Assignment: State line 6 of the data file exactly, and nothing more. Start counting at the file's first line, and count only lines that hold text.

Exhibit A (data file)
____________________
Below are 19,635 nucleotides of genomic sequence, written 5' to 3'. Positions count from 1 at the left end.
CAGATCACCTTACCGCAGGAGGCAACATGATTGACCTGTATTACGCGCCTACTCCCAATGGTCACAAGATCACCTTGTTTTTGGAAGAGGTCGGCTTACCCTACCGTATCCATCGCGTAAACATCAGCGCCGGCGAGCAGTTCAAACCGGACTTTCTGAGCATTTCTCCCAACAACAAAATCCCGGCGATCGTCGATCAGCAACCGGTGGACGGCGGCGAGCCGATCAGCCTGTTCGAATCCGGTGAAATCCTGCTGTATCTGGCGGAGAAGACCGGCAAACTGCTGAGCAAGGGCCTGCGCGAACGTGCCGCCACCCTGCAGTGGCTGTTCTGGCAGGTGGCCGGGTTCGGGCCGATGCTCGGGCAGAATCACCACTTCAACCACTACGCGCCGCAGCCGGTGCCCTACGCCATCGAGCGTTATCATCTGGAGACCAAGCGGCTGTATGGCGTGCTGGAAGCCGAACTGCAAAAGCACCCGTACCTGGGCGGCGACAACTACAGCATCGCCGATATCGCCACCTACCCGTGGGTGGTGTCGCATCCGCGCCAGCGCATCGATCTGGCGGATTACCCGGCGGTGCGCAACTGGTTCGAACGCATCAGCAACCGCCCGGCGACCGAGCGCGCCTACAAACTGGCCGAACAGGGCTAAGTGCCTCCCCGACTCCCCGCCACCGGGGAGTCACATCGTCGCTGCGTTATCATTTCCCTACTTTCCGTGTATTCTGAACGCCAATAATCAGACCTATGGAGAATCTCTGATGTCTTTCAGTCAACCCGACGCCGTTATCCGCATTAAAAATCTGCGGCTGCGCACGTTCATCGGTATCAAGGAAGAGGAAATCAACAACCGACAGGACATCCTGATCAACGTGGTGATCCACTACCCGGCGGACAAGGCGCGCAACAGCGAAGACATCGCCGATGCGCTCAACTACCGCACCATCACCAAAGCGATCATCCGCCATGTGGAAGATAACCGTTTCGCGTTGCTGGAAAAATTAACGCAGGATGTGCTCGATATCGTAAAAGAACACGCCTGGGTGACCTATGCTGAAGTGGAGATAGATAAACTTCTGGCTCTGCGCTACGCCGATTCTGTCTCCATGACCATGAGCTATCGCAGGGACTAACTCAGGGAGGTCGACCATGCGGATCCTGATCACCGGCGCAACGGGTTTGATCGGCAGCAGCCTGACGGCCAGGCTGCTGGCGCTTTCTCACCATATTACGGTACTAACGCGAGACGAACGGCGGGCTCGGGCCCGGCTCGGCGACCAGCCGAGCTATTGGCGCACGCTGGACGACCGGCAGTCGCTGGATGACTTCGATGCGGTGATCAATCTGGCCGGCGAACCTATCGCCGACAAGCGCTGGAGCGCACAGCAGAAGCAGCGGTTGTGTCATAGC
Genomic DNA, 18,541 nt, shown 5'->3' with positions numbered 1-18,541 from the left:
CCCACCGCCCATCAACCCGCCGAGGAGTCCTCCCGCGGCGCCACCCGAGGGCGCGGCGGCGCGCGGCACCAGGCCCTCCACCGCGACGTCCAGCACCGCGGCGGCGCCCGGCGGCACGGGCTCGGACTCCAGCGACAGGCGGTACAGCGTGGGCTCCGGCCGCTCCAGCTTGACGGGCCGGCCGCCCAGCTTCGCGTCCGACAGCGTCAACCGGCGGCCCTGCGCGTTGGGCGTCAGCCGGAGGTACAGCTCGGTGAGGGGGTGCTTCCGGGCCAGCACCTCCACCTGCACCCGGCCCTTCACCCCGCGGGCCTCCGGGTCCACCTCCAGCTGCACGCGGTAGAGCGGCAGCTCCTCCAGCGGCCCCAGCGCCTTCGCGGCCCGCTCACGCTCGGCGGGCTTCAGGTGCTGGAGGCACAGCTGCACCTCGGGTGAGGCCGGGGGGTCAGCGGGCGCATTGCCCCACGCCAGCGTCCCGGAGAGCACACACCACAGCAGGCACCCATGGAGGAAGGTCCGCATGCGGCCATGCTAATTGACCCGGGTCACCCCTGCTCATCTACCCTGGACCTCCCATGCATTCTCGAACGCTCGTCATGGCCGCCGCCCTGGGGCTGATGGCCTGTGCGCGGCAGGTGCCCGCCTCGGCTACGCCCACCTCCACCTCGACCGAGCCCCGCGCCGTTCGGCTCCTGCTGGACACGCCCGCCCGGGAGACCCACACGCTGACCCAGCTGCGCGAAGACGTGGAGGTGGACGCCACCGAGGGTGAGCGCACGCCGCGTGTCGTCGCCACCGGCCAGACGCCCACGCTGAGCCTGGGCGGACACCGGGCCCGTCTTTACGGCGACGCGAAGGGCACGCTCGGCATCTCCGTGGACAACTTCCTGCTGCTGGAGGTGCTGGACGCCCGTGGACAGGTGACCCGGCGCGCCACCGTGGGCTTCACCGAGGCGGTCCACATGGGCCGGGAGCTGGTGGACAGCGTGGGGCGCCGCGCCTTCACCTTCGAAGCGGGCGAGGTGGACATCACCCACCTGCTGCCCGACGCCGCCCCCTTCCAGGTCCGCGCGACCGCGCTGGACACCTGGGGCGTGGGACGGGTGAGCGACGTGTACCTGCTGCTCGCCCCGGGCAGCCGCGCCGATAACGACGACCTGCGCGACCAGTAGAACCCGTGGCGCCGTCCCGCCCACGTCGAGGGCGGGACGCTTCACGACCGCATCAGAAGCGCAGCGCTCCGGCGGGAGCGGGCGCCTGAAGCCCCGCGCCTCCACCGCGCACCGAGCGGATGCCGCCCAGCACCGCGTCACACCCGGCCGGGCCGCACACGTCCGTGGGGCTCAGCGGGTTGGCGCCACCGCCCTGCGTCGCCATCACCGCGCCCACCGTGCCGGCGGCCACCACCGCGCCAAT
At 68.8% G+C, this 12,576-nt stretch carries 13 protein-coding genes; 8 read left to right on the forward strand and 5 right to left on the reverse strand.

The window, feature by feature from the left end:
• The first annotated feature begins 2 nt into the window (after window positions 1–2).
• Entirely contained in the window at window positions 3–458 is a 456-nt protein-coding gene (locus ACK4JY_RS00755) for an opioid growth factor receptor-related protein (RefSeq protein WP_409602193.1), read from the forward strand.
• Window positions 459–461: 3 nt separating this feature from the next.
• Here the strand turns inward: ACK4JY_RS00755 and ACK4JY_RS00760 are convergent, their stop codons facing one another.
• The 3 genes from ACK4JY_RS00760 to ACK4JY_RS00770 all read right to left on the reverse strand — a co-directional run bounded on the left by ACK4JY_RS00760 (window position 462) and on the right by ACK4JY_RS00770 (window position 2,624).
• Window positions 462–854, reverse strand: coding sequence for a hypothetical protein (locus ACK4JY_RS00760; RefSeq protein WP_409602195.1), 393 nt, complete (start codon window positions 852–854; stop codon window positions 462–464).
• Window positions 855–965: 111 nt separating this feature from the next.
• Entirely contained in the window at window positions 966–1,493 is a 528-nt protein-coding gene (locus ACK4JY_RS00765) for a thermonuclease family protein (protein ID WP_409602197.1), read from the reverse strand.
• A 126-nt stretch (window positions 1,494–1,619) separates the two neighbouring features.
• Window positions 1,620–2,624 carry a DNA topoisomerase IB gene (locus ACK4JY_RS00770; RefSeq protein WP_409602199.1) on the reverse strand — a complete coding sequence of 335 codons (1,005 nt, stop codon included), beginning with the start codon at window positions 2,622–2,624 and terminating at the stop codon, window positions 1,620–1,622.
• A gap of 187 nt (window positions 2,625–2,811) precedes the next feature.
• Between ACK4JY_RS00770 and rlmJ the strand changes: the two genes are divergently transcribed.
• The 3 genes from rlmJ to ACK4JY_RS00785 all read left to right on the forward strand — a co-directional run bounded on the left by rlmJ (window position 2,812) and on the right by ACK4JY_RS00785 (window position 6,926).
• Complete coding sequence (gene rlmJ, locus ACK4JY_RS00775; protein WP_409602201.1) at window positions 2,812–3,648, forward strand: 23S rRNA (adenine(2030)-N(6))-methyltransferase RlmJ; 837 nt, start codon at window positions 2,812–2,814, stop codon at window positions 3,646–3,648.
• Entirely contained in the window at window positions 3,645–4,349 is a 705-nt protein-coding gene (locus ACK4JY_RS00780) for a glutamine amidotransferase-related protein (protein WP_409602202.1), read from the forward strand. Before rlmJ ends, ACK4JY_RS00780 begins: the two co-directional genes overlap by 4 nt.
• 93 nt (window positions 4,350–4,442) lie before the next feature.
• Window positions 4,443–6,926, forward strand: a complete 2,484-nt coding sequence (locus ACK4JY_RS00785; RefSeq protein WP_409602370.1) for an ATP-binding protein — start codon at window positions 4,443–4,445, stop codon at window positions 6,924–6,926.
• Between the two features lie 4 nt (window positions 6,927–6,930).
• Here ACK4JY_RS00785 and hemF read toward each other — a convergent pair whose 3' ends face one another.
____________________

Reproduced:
The window, feature by feature from the left end: